Since then Israel itself has changed fast, not least with the influx of nearly one million Russian Jews following the collapse of the Soviet Union. Sharon, son of Russian emigres himself, played a leading role in supporting their arrival. But today that idealistic place I visited in 1982 has all but disappeared; if you doubt this, just look at the current hostility of a nation founded by refugees towards thousands of Africans fleeing repression.

This transformation was seen in the struggles of the kibbutzim movement – although their abandonment of socialism has sparked a recent revival; my kibbutz is now a large hotel offering nature tours. Likewise, my own outlook has evolved, not least after traveling extensively in the Arab world. I still admire aspects of Israel such as its vibrant democracy, its fierce internal debates, its innovative technology sector. Yet these are overshadowed by the short-sighted bombast of its latest leaders, the endless expansion of settlements in occupied territory, and the dreadful cruelty towards Palestinians.

Sharon showed what happens when self-preservation sours into something more poisonous, when noble dreams calcify into nightmarish oppression. Ultimately, he diminished his nation. Yet like other founding fathers, he understood all too well the fragility of Israel and its people. In his final years, he went on the offensive again by clearing thousands of settlers from Gaza and talking about Palestinian statehood; one can only wonder what might have happened had he not suffered that stroke eight years ago.

Israel is not the only country to have changed these past three decades, of course. As the latest peace talks drag on, it looks even more isolated amid the carnage, conflicts and civil wars ripping apart chunks of the Middle East. After he was sacked as defence minister, Sharon wrote in his autobiography that it had always been his belief that Jews and Arabs could live together. More than ever, we must cling to that hope.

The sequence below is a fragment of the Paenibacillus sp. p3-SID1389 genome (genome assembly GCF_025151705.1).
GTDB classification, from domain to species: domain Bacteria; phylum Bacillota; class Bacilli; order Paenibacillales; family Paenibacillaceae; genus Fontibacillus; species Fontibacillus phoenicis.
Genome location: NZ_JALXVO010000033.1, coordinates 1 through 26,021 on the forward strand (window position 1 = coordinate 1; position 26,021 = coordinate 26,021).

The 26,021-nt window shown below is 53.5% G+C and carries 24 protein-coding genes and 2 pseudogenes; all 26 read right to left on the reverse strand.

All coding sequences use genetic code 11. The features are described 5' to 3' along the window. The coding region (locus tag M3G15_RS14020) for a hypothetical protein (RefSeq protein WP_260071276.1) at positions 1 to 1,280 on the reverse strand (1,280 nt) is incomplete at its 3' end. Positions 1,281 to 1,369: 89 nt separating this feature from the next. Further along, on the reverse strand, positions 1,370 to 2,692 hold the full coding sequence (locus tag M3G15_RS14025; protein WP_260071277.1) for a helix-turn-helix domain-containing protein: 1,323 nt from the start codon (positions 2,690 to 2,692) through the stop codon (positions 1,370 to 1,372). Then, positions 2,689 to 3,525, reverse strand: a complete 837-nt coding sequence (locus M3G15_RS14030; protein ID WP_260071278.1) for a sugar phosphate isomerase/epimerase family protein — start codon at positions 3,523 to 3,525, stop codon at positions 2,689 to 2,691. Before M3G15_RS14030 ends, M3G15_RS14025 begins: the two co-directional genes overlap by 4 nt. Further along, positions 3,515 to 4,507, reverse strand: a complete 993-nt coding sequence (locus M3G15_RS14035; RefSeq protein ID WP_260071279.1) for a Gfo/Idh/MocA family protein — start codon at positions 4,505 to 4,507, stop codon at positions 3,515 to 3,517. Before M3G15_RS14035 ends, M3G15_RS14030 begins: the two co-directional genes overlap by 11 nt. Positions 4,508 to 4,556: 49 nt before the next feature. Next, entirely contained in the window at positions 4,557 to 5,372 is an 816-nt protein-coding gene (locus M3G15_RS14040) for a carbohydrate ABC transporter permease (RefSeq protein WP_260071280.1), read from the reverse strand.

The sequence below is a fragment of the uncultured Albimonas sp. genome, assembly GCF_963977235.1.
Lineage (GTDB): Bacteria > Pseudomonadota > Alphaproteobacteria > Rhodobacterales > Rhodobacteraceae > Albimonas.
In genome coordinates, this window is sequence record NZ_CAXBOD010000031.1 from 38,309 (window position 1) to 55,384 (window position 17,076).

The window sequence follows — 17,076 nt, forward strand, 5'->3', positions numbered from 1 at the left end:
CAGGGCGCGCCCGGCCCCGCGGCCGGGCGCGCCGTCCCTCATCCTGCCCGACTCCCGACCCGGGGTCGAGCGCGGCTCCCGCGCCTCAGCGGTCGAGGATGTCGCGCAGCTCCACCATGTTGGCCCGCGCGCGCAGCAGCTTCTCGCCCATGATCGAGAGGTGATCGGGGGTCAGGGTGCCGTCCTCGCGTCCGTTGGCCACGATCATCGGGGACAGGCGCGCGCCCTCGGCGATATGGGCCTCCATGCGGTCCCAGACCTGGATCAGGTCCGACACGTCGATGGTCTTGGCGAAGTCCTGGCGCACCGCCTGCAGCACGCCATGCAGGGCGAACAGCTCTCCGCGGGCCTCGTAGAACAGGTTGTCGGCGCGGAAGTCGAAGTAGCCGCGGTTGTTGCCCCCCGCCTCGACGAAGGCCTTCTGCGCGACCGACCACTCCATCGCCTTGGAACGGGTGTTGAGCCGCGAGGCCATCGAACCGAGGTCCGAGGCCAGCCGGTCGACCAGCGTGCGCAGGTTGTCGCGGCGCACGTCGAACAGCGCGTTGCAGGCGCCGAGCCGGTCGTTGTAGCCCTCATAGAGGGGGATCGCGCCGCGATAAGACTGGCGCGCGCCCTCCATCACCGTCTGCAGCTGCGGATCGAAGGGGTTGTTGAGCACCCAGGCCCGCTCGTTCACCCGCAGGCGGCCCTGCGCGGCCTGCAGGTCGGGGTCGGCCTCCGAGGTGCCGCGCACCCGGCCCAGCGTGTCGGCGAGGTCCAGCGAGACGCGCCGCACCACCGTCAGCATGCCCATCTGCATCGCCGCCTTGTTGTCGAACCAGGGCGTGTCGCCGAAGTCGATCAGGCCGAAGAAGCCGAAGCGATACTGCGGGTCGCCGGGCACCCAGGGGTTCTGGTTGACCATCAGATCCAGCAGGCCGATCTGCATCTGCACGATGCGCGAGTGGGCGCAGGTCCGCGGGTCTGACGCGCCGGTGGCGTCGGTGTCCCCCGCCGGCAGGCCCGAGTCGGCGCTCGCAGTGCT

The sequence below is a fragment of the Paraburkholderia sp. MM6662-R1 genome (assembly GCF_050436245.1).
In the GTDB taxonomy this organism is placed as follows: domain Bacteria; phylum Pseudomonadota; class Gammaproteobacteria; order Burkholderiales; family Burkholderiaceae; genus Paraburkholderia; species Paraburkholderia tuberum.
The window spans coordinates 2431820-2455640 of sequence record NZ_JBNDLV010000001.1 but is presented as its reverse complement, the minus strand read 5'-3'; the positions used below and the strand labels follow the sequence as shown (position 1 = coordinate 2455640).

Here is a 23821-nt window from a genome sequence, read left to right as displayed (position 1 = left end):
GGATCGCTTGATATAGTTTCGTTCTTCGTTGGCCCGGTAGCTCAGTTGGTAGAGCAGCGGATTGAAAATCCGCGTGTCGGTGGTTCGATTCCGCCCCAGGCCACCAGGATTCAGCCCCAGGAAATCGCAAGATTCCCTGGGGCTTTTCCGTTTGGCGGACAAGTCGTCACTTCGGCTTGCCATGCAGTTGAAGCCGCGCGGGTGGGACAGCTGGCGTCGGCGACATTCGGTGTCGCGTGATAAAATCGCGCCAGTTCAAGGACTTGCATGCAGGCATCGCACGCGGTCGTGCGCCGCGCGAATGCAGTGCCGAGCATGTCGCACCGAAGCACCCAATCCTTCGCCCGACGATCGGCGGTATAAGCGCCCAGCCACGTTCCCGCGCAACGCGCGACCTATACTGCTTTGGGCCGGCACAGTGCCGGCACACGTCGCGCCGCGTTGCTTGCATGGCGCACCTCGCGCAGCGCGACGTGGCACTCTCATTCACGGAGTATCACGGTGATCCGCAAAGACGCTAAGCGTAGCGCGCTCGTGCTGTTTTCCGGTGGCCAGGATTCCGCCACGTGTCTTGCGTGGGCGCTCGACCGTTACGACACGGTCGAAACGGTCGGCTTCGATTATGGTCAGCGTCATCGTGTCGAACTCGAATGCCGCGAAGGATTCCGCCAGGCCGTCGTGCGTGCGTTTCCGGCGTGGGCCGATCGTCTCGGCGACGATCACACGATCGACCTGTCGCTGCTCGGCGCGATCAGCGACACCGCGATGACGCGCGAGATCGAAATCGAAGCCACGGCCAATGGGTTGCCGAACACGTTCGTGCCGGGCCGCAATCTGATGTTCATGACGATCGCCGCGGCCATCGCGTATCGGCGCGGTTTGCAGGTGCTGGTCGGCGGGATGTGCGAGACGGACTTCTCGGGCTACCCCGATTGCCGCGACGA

The sooner he goes, the better for all concerned

Do you remember Gordon Brown? There is speculation he is about to stand down as an MP after 21 years representing his Scottish constituency. "I’m not making any statement about anything," he said helpfully when quizzed on the issue.

The news may surprise many who assumed he stepped down some time ago. Despite seemingly taking the pay and perks, Brown has missed 811 parliamentary votes this term, including the crucial one on intervention in Syria. He even called himself an “ex-politician” last year until a journalist reminded him he was still an MP.

The sooner he goes, the better for all concerned. It is, of course, morally wrong to take public money then fail to fulfill the job properly. But it is also painful to watch the drawn-out political demise of a proud man who in his time dominated Westminster.

He will be remembered for his selfish sabotage of the Blair government, his political tricks and his spendthrift ways with public money. When he got the top job, he proved pathetically devoid of any idea what to do; even his campaign manager confessed he was not up to the task.

But perhaps the ultimate tragedy is that when he does leave Westminster, no one will really notice. What a damning political epitaph for the man who once promised so much.